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Re: '75 Chevelle station wagon project

Post by knightfan26917 on Fri Jul 31, 2015 6:35 am

dhw3971 wrote:I've been enjoying the local car show circuit and having a grand old time.

Awesome feeling, ain't it? Wink


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Re: '75 Chevelle station wagon project

Post by dhw3971 on Fri Aug 14, 2015 10:24 am

Yes it is! I've got fair to middling mechanical skills so I like it when I can solve problems myself--fun and rewarding.

My next big idea is to replace the carburetor with a fuel injection kit--maybe a kit by FAST or an MSD Atomic kit. If I save my extra money (and no emergencies occur) over the next year I should be looking at an installation this time in 2016.
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Re: '75 Chevelle station wagon project

Post by dhw3971 on Wed Nov 09, 2016 4:14 pm

So the fuel injection plans never materialized this year but my wagon has been running really well and I spent the summer just driving it around and showing it off.  At one show I won second place (out of three entries! Razz ) in the "Diamond in the rough" category.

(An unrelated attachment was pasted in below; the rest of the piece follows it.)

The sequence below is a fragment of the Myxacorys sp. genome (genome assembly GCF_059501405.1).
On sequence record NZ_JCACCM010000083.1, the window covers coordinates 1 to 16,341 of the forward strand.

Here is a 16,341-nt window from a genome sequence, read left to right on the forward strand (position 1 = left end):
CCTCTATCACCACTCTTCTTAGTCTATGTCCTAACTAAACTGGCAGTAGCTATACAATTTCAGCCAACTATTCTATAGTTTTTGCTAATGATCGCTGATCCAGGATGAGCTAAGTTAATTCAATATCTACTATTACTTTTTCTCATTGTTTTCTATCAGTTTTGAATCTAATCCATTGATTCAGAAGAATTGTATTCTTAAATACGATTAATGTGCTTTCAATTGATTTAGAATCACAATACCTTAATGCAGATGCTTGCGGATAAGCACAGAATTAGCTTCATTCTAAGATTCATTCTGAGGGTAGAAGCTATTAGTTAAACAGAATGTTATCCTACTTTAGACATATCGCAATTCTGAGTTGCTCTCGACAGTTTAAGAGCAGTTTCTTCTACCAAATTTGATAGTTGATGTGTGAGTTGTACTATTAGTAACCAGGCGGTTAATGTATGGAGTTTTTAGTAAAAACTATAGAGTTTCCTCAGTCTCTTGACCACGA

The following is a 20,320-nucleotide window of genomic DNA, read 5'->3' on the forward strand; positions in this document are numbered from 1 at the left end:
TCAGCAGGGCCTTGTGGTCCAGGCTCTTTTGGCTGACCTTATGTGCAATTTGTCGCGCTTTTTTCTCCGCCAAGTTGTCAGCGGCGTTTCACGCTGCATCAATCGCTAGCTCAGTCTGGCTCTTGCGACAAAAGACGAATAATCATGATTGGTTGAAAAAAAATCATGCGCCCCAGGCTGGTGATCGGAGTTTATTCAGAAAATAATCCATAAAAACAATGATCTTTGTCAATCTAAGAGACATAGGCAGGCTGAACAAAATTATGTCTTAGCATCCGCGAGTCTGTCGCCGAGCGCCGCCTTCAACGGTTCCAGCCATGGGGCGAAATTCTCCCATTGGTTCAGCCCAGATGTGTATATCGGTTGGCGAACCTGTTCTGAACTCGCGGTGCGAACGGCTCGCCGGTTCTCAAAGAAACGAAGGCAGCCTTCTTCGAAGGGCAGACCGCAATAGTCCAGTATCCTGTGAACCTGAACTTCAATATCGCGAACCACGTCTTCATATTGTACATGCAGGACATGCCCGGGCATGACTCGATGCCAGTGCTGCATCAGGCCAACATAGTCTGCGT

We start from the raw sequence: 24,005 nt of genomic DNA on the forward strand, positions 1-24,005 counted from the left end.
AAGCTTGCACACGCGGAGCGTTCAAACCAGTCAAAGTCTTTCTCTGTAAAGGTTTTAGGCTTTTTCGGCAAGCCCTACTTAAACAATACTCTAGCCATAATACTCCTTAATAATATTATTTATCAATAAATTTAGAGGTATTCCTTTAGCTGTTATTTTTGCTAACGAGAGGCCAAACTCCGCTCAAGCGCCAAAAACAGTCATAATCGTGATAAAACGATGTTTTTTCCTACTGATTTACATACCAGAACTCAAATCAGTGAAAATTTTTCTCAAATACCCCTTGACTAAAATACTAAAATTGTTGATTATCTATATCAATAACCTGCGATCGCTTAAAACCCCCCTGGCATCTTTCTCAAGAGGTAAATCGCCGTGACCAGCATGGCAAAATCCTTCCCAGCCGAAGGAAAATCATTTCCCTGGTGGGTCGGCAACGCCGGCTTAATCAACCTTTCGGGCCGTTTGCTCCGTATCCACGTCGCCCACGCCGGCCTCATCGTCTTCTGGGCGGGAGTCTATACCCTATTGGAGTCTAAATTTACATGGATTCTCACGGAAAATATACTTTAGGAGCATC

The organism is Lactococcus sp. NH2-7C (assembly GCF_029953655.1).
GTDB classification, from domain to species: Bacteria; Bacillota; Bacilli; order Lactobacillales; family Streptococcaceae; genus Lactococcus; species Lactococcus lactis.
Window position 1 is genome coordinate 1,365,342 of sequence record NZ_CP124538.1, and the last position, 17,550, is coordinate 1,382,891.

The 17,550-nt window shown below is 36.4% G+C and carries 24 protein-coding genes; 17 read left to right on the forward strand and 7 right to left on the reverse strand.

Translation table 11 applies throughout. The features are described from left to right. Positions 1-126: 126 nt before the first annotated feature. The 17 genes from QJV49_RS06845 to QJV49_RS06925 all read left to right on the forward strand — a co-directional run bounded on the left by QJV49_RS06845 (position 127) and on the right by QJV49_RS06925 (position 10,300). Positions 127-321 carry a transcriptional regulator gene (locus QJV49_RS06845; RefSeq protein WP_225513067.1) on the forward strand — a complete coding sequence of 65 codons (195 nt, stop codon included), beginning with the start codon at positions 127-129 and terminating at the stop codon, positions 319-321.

With luck, next year will see big changes.  In April of this year I lucked out and had a short story about my station wagon printed in Auto Restorer magazine.  As a result, a former Chevelle wagon owner contacted me wanting to give me some of his parts stash!  We connected last month and he brought me four pristine, rust-free doors (never painted, still with GM "e-coat" on them), an entire dashboard assembly (with no cracks)and a power steering pump.  Next summer I may make the trip to his house to get more goodies.